A qualitative investigation of self-stigma among adolescents taking psychiatric medication

Derrick A Kranke, Jerry Floersch, Bridget O Kranke, Michelle R Munson
Psychiatric Services: a Journal of the American Psychiatric Association 2011, 62 (8): 893-9

OBJECTIVE: The extant literature describes stigma in two forms, public stigma and self-stigma. Public stigma pertains to negative social behaviors, reactions, attitudes, and beliefs directed toward people with mental illness and among persons with mental illness. Self-stigma concerns the internalized effects of public stigma. Although both types of stigma have negative impacts on people with mental illness, they produce different effects. In particular, self-stigma can negatively affect self-esteem, social relationships, willingness to engage in life opportunities, and adherence to psychiatric services. Few adult stigma models represent self-stigma, and no models exist that examine self-stigma among adolescents with a mental illness. Because of developmental differences, adolescent self-stigma may be distinct from that of adults. This study aimed to develop a self-stigma model to elucidate youths' responses to mental illness labels and how psychiatric services affect self-image and self-efficacy.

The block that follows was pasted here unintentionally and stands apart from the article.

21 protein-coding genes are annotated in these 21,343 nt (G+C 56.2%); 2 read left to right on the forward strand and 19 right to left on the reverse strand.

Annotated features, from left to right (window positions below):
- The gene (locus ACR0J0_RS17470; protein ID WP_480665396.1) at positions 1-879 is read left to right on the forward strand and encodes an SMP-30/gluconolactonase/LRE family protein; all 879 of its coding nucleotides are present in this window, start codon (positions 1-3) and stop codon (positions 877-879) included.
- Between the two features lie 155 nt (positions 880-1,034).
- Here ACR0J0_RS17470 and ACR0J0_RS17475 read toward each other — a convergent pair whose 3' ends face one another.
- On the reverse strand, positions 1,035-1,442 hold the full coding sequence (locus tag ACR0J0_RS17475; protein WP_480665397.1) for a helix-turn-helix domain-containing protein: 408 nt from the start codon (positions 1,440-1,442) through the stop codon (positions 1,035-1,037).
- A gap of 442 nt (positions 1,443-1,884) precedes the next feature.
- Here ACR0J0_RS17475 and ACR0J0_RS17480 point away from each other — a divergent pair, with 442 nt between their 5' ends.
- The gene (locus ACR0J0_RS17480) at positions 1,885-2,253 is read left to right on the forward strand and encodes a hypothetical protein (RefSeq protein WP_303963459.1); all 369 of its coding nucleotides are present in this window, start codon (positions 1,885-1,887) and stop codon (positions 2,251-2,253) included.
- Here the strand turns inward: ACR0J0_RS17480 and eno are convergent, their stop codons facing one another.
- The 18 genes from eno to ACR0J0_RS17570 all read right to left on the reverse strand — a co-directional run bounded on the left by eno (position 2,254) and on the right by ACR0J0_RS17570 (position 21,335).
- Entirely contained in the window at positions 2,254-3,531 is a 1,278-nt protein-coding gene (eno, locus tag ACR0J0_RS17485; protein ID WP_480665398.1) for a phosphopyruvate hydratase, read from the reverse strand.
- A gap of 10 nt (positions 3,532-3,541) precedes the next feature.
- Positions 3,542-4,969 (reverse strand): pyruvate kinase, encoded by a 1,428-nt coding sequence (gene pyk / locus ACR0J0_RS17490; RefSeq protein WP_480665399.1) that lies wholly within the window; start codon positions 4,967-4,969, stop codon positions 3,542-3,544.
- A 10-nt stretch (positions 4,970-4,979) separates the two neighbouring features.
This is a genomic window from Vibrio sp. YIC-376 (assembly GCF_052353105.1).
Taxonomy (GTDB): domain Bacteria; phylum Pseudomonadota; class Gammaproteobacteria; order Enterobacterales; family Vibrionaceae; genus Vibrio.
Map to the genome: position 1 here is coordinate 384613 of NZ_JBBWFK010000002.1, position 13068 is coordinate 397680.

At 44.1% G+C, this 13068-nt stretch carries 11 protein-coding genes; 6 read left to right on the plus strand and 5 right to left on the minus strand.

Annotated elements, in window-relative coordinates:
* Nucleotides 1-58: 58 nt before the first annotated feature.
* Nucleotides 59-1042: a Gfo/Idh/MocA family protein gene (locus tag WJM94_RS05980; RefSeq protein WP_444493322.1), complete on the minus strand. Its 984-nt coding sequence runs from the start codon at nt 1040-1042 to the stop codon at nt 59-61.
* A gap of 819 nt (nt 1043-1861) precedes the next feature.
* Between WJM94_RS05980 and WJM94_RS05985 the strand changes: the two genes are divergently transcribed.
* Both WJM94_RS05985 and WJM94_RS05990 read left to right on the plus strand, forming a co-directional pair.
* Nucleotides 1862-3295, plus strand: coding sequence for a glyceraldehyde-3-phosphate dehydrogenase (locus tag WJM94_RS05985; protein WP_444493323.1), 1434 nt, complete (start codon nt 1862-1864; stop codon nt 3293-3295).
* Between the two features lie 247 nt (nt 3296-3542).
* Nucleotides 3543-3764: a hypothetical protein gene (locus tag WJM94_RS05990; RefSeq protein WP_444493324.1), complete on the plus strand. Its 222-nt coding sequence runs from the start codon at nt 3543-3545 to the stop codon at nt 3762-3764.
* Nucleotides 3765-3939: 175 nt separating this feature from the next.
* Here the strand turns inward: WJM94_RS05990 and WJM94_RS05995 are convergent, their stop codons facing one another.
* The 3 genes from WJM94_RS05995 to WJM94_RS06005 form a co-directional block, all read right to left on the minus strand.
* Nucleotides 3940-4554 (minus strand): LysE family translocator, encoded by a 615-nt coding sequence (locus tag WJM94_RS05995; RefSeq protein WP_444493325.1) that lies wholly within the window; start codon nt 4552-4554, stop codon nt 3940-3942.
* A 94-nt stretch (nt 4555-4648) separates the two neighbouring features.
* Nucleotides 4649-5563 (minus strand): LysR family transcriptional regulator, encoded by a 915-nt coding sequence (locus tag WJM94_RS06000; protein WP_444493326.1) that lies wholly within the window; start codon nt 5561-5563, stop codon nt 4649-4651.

METHODS: The qualitative study included a sample of 27 adolescents between the ages of 12 and 17 who took psychiatric medication for a mental illness diagnosis. A semistructured interview, the Teen Subjective Experience Medication Interview, was used to query adolescents about their perceptions of having a psychiatric diagnosis and of taking psychiatric medication. The analytic strategy identified a sequence of narrative plot components that illustrated a self-stigma process among adolescents.

RESULTS: The findings revealed a self-stigma model comprising three narrative components: stereotype, differentiate, and protect.

CONCLUSIONS: The adolescent model was similar to yet distinct from the adult model, and developmental differences may contribute to the variation. The need for future research to validate an adolescent self-stigma model is discussed.

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